What on earth were they thinking…?

Aren’t we suppose to keep a marriage lasts forever? And what will the words on their akad nikah vows? Because the vows are sacred, and it guarantees the well-being of the wife, while temporary marriage are solely for sexual fulfillment.

When I was married, it was not considered legitimate until the moment of “akad nikah” (marital vows). At this process, my father shook my husband-to-be’s hand, and said “Herewith I marry you to my daughter bla bla bla…” This vow was not just meaningless words.

This is the point where all responsibilities are transferred, from my father to my future husband. Now all duties that concerned my well-being are no longer in my father’s hands, but have become my husband’s obligations.

The akad nikah process was not finish until my future husband replied with: “I accept to marry you daughter by the name of bla bla bla..” (CMIIW) which means that he has accepted the responsibility which was given by my father to him. This process was not just done in front of the muhdin, the witnesses, and the whole guests, but most importantly: this vow was declared in front of God.

This simple (yet sacred) foundation of ‘transferred responsibility’ in the akad nikah process clearly explains what are the role and obligations of a husband, and what rights a wife must have/demand. And this is what marriage is all about! Two people living a life together and taking care of each other, hopefully for the rest of their lives. But in the case of ‘temporary-marriage’ you can choose the term from 1 hour to 99 years. The longer the term, the more money you’re going to pay.

I really don’t understand those men in Iran and their government-approved “temporary marriage” system. What could possibly be the purpose of it again? If the reason is poverty which kept young people from being married, how much does it cost to invite a muhdin and buy 2 marital books to legalize your ‘full-time marriage’ ? But if the reason was to sneak around and enjoying prostitution, well then I rest my case. It’s a shame to use ‘marriage‘ which is suppose to be sacred, as an excuse for male’s sexual desires and their inability to control it.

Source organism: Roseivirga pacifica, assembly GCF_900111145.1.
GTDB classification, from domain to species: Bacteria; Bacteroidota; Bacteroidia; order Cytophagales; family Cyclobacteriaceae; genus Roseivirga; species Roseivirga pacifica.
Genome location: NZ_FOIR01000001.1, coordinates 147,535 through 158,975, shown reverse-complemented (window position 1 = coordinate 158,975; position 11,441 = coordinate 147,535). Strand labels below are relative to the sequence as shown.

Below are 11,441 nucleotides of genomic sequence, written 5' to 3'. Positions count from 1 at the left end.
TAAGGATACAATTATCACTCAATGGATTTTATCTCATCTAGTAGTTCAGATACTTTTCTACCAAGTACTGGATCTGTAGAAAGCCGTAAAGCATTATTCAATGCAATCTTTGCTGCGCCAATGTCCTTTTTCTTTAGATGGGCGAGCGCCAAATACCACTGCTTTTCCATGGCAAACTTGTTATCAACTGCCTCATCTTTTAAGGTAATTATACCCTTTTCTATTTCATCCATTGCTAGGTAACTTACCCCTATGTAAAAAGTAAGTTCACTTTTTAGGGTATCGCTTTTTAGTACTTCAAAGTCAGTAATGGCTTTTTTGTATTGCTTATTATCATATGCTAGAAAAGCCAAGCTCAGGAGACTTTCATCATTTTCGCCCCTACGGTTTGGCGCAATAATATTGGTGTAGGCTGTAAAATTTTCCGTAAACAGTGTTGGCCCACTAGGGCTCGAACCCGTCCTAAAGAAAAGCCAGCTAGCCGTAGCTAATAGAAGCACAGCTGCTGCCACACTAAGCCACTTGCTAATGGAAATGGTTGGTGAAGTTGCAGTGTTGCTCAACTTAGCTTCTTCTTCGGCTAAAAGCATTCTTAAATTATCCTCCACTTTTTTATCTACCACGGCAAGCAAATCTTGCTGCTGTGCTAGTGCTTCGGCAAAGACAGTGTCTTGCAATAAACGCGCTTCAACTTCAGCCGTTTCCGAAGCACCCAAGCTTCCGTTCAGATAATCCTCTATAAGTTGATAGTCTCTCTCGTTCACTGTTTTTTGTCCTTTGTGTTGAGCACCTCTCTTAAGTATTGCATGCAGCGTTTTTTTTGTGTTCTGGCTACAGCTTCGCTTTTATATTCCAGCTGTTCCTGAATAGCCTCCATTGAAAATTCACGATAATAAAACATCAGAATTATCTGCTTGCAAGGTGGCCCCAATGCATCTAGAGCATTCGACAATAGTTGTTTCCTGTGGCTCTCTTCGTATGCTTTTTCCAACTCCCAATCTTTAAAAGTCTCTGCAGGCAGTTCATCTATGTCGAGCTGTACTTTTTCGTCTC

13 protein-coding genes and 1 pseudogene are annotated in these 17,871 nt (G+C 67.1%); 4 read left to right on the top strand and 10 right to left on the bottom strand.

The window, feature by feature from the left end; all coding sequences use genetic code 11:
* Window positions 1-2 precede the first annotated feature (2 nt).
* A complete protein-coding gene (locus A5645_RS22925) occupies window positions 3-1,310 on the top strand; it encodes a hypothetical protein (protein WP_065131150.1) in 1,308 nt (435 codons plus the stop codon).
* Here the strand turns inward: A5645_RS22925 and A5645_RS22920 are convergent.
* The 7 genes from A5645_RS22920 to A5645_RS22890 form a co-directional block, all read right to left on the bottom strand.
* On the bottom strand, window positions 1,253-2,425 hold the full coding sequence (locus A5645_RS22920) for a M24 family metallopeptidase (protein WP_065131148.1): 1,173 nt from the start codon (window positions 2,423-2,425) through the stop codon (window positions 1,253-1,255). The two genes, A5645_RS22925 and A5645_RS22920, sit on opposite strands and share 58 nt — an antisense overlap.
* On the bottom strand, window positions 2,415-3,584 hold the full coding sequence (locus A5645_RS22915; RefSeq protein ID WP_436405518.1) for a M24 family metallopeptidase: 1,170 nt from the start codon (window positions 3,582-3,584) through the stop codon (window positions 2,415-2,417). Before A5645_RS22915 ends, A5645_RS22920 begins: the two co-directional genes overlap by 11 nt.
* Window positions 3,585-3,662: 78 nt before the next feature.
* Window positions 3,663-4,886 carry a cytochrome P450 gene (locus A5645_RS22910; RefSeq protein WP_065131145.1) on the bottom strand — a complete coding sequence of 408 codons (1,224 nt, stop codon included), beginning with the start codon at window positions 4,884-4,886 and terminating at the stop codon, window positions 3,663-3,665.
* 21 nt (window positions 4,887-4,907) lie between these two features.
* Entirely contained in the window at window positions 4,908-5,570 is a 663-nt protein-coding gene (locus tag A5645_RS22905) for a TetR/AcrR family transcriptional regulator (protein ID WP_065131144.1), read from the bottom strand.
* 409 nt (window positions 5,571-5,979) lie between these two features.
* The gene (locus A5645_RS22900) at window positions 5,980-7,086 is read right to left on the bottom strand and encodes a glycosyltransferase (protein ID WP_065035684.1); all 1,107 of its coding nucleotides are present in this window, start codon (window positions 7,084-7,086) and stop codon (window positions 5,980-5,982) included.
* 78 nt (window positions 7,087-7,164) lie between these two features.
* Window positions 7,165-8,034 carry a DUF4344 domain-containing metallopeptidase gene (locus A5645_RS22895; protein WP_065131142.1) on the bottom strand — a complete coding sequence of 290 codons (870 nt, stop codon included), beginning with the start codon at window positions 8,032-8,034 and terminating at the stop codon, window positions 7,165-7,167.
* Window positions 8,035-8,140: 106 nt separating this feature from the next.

Well, temporary marriage may save you from being caught by the moral police when you were f***king some women, and you may have escaped the punishment of hundreds of lashes scourging, but I really hope that those false-hypocritical temporary-marriage certificates will give you first-class exclusive flight, along with a VVIP seat and the best view available..  in hell.

* * *

Leave a comment


A Normal Life: Me Mocking The Government of Indonesia

Being a blogger has taught me to be honest in everything I wrote. And right now I’m going tell you the truth: we can no longer rely on the government to give us a normal life. We don’t have access to normal education, normal health institution, normal television programs with normal people in it. Our education system sucks, our TV stations are delivering unimportant news, and more people are talking about Malinda Dee’s huge boobs instead of paying attention to what we can learn from the case, and avoid being a victim in the future.

The rest of my story is not important, because I’m going to share things that I hate which I have written over and over again for several times. You are excused to leave, but I’ll love you if you stay with me and laugh together.